Canada’s inflation rate fell at the fastest monthly pace on record in March, StatsCan says

Statistics Canada’s seasonally adjusted inflation rate fell by 0.9 per cent in March compared to February, the fastest one-month plunge in the consumer price index since the data agency started tracking the figure in 1992.

Energy prices were the biggest factor in the slowdown, as the price of energy fell by 11 per cent compared to March 2019’s level. Compared with March of last year, consumers paid 21.2 per cent less for gasoline.

But the slowdown wasn’t just due to huge drops in energy prices.

Economist Nathan Janzen at RBC noted that prices also fell, or rose less than normal for March, for products like travel services, traveler accommodation, rental of vehicles, even airfares — “all industries that were among the first to see a dramatic pullback in demand due to social/physical-distancing measures,” he said.

“Inflation is the least of anyone’s concerns at the moment, but it is notable that the mandated closure of large swathes of the economy in late March is having a profound effect on price growth,” TD economist James Marple said of the numbers. “This is yet another data series showing unprecedented movements and which will continue to do so at least through the month of April.”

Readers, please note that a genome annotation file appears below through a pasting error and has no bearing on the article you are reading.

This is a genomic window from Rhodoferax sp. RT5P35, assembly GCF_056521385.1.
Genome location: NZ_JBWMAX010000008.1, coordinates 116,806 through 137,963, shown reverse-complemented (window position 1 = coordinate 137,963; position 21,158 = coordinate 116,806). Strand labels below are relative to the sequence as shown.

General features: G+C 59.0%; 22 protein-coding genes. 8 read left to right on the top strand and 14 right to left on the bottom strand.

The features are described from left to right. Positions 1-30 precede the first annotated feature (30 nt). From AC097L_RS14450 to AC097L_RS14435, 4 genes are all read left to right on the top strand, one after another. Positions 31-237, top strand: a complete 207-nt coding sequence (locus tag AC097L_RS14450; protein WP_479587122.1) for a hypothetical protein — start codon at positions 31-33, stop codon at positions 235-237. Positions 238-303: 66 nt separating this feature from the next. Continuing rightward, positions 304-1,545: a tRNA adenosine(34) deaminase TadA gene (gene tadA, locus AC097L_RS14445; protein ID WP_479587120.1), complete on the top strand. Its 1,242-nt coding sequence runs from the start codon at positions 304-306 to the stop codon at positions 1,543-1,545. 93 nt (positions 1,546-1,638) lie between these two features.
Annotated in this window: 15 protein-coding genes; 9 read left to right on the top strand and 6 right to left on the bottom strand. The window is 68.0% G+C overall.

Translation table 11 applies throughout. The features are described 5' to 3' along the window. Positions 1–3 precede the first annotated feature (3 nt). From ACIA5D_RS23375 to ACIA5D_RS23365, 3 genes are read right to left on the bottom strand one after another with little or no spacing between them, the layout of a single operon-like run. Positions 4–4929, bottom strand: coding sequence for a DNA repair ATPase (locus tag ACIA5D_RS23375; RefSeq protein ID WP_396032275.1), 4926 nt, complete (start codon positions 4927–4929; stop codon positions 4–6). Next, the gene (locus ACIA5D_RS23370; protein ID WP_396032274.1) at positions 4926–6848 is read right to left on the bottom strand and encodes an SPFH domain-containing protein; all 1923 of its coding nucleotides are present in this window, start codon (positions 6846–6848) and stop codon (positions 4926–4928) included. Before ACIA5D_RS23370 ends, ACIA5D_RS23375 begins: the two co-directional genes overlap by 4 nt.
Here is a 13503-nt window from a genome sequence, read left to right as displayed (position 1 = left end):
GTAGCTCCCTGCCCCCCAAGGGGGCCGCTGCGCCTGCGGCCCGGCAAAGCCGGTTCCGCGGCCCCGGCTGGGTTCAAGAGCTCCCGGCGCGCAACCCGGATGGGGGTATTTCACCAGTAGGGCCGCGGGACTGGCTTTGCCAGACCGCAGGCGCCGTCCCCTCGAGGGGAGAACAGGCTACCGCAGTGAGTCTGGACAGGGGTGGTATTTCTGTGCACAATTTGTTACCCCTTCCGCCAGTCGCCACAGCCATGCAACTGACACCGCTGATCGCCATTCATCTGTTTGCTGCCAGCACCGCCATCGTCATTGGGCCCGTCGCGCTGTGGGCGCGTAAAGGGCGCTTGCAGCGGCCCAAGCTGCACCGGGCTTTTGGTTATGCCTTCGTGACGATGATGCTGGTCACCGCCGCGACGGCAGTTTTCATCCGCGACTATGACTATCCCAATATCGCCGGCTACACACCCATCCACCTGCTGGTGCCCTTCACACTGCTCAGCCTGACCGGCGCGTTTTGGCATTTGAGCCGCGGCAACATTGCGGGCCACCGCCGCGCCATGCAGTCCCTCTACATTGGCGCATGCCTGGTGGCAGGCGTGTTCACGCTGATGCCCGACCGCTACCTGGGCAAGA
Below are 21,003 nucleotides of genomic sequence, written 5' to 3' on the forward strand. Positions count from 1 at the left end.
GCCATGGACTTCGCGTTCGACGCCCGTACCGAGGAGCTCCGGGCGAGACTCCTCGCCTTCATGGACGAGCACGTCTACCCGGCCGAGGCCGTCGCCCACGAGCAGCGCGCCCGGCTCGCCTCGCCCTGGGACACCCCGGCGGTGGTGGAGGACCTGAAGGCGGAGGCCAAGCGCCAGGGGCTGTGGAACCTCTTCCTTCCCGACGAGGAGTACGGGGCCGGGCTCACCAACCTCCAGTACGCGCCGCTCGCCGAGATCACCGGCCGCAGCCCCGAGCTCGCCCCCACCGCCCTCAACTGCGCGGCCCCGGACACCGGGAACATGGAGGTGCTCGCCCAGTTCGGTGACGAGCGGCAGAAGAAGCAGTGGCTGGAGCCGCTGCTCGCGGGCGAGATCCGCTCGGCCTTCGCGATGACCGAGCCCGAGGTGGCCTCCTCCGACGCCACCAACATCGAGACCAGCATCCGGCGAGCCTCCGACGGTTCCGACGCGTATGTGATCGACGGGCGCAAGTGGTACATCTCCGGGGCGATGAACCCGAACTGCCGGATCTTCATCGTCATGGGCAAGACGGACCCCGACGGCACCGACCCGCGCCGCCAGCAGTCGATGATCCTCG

Economist Doug Porter at Bank of Montreal noted that the inflation number is even more striking considering that most of the data collection was done in the first half of the month, before widespread lockdowns began. “They also indicate that April’s report will be somewhat suspect, as it has been a challenge to even collect prices this month,” he said.

Porter expects the inflation number to slow down even more from its current very low level. “Look for inflation to fall even further in coming months, with a trip into negative terrain likely for a spell,” he said.

While the drop from February from March was striking, even on an annualized basis the inflation rate slowed down. The annual rate came in at 0.9 per cent in March, down from 2.2 per cent in February. Economists had been expecting the annual rate to come in at 1.2 per cent.

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